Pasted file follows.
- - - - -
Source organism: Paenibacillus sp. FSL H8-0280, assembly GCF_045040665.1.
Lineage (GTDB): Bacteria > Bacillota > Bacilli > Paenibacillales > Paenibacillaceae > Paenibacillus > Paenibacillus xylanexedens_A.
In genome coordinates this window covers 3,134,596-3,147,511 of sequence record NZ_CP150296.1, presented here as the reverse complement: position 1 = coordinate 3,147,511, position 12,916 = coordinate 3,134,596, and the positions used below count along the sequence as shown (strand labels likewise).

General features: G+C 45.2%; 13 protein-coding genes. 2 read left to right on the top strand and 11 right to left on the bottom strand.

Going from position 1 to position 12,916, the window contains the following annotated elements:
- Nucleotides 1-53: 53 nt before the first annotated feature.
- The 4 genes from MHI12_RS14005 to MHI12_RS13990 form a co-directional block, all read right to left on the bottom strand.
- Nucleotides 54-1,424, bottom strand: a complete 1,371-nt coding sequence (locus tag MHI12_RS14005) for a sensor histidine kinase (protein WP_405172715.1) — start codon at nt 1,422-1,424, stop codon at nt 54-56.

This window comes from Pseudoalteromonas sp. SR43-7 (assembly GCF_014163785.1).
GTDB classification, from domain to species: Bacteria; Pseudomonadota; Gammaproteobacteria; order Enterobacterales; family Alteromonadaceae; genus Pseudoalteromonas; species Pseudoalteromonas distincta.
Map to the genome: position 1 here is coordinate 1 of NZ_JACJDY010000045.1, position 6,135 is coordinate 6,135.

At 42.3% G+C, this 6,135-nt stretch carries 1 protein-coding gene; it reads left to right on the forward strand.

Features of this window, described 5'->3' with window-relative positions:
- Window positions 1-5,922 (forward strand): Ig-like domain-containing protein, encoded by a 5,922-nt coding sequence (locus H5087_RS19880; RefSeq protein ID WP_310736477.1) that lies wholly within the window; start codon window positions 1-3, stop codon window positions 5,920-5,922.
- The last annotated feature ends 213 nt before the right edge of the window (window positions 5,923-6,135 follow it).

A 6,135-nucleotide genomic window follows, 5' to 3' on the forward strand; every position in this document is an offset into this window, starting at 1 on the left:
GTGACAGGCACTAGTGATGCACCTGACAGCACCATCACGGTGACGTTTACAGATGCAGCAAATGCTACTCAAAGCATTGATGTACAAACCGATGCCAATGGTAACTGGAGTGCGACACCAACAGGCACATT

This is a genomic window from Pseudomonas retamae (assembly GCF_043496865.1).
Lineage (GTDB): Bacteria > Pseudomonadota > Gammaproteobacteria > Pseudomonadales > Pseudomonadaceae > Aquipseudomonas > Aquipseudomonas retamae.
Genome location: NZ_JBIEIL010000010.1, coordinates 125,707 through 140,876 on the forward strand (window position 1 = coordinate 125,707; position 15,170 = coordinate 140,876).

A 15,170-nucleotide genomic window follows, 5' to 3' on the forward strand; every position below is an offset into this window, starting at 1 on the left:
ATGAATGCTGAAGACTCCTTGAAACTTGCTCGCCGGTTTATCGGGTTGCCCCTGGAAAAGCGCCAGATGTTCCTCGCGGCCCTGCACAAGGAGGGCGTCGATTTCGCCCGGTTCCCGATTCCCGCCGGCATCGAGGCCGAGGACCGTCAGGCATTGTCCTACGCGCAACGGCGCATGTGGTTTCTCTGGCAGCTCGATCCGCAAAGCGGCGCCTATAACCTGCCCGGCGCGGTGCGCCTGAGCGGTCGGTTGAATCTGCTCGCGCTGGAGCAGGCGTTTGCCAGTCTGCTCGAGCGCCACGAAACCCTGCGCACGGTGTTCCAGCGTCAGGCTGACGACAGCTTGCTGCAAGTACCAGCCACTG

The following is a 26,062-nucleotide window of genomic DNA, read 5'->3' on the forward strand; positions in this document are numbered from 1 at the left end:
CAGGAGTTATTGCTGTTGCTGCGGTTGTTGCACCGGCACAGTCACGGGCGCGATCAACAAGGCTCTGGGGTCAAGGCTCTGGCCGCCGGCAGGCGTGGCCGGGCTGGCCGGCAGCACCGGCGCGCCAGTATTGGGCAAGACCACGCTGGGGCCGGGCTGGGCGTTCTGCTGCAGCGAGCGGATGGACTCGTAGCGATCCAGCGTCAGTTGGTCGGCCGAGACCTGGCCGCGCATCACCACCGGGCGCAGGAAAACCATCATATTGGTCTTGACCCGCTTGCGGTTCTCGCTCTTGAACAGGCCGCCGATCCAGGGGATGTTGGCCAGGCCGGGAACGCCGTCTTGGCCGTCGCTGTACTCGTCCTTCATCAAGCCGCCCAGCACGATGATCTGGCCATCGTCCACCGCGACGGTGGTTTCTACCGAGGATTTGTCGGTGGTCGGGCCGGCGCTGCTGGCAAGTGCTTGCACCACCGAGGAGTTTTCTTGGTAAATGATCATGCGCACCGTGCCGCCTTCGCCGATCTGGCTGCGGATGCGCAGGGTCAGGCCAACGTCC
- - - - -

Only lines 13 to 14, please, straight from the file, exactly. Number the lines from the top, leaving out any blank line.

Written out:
Features of this window, described 5'->3' with window-relative positions:
- Window positions 1-5,922 (forward strand): Ig-like domain-containing protein, encoded by a 5,922-nt coding sequence (locus H5087_RS19880; RefSeq protein ID WP_310736477.1) that lies wholly within the window; start codon window positions 1-3, stop codon window positions 5,920-5,922.